Zhong, H, Vershon AK.  1997.  The Yeast Homeodomain Protein MATalpha2 Shows Extended DNa Binding Specificity in Complex with Mcm1. J Biol Chem. 272:8402-8409. Abstract
The MATalpha2 (alpha2) repressor interacts with the Mcm1 protein to turn off a-cell type-specific genes in the yeast Saccharomyces cerevisiae. We compared five natural alpha2-Mcm1 sites with an alpha2-Mcm1 symmetric consensus site (AMSC) for their relative strength of repression and found that the AMSC functions slightly better than any of the natural sites. To further investigate the DNA binding specificity of alpha2 in complex with Mcm1, symmetric substitutions at each position in the alpha2 half-sites of AMSC were constructed and assayed for their effect on repression in vivo and DNA binding affinity in vitro. As expected, substitutions at positions in which there are base-specific contacts decrease the level of repression. Interestingly, substitutions at other positions, in which there are no apparent base-specific contacts made by the protein in the alpha2-DNA co-crystal structure, also significantly decrease repression. As an alternative method to examining the DNA binding specificity of alpha2, we performed in vitro alpha2 binding site selection experiments in the presence and absence of Mcm1. In the presence of Mcm1, the consensus sequences obtained were extended and more closely related to the natural alpha2 sites than the consensus sequence obtained in the absence of Mcm1. These results demonstrate that in the presence of Mcm1 the sequence specificity of alpha2 is extended to these positions.
Bradeen, JM, Timmermans MC, Messing J.  1997.  Dynamic genome organization and gene evolution by positive selection in geminivirus (Geminiviridae). Molecular biology and evolution. 14:1114-24. AbstractWebsite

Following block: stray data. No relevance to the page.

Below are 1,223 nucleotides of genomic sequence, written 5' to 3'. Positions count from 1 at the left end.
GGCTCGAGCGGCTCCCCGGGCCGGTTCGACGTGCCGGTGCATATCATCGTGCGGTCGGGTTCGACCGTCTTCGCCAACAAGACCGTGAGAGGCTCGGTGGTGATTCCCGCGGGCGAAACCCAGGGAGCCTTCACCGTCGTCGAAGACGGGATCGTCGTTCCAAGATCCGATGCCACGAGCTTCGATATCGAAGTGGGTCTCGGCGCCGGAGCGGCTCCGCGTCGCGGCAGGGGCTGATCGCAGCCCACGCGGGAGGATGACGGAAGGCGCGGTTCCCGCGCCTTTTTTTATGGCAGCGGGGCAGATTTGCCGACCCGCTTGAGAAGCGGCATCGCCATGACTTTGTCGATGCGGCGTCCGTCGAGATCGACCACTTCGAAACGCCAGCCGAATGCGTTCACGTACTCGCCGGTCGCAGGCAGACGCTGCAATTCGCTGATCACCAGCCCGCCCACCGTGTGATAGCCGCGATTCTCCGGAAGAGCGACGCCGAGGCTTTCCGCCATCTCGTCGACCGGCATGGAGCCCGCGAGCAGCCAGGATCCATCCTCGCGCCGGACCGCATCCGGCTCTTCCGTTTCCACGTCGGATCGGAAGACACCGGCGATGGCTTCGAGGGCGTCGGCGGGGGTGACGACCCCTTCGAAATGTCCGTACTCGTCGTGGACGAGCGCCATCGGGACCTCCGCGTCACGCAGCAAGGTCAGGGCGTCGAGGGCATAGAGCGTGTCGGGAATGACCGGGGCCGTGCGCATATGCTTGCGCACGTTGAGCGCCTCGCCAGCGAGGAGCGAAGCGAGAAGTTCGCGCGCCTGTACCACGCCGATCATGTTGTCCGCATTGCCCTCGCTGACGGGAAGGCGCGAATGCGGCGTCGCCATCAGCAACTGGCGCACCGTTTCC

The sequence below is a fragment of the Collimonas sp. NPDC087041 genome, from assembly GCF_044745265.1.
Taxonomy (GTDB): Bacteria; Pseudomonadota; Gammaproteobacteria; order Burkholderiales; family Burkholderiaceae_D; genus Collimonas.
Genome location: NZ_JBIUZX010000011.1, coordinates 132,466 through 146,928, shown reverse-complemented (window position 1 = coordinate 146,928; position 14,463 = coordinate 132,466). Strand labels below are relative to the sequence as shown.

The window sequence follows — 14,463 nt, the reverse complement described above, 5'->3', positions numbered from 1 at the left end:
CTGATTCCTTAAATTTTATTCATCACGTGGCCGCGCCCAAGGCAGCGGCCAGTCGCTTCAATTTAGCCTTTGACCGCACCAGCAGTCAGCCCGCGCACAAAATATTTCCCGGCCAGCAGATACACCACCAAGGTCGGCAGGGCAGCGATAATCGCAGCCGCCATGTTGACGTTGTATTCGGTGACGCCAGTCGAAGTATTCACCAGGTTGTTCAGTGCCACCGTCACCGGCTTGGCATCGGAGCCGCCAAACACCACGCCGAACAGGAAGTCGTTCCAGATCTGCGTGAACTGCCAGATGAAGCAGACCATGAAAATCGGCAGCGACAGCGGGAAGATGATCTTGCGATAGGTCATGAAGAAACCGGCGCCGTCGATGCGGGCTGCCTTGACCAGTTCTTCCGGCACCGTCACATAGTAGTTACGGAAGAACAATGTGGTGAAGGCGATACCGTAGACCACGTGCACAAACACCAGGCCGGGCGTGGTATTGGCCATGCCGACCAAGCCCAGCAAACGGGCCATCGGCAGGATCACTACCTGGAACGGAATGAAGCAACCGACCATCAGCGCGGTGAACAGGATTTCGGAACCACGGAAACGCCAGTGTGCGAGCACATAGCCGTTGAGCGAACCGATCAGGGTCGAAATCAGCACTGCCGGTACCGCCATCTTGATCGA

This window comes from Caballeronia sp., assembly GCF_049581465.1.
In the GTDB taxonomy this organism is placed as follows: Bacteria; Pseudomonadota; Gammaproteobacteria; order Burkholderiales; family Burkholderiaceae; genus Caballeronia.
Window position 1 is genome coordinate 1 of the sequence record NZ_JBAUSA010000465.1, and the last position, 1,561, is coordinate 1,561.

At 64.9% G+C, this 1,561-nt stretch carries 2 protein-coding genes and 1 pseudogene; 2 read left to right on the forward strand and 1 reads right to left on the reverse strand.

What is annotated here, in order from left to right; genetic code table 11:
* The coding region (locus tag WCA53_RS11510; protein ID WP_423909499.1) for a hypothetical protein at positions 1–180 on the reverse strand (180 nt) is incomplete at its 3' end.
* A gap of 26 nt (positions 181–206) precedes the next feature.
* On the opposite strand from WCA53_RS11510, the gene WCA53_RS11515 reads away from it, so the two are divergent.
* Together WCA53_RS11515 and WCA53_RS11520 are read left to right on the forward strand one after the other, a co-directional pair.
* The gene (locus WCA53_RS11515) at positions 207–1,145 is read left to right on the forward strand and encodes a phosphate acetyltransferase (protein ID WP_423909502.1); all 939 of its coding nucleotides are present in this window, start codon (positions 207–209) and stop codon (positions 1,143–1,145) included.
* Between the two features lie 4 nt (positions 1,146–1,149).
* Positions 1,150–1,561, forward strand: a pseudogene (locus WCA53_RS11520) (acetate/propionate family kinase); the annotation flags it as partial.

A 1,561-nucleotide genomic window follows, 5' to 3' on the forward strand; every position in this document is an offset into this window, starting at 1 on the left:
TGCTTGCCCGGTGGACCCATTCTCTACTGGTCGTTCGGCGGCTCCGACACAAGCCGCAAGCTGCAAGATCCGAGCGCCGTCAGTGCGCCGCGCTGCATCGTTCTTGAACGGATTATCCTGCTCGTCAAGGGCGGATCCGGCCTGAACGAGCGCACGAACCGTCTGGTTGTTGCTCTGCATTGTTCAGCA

Geminiviruses (Geminiviridae) are a diverse group of plant viruses differing from other known plant viruses in possessing circular, single-stranded DNA. Current classification divides the family into three subgroups, defined in part by genome organization, insect vector, and plant host range. Previous phylogenetic assessments of geminiviruses have used DNA and/or amino acid sequences from the replication-associated and coat protein genes and have relied predominantly on distance analyses. We used amino acid and DNA sequence data from the replication-associated and coat protein genes from 22 geminivirus types in distance and parsimony analyses. Although the results of our analyses largely agree with those reported previously, we could not always predict viral relationships based on genome organization, plant host, or insect vector. Loss of correlation of these traits with phylogeny is likely due to improved sampling of geminivirus types. Unrooted parsimony trees suggest multiple independent origins for the monopartite genome. genome organization is therefore a dynamic character. Estimates of nonsynonymous and synonymous nucleotide substitutions for extant and inferred ancestral sequences were used to evaluate hypotheses that the replication-associated and coat protein sequences evolve to accommodate plant host and insect vector specificities, respectively. Results suggest that plant host specificity does not solely direct replication-associated protein-evolution but that coat protein sequence does evolve in response to insect vector specificity. Genome organization and, possibly, plant host specificity are not reliable taxonomic characters.
Busby, S, Ebright RH.  1997.  Transcription activation at class II CAP-dependent promoters.. Molecular microbiology. 23(5):853-9. Abstract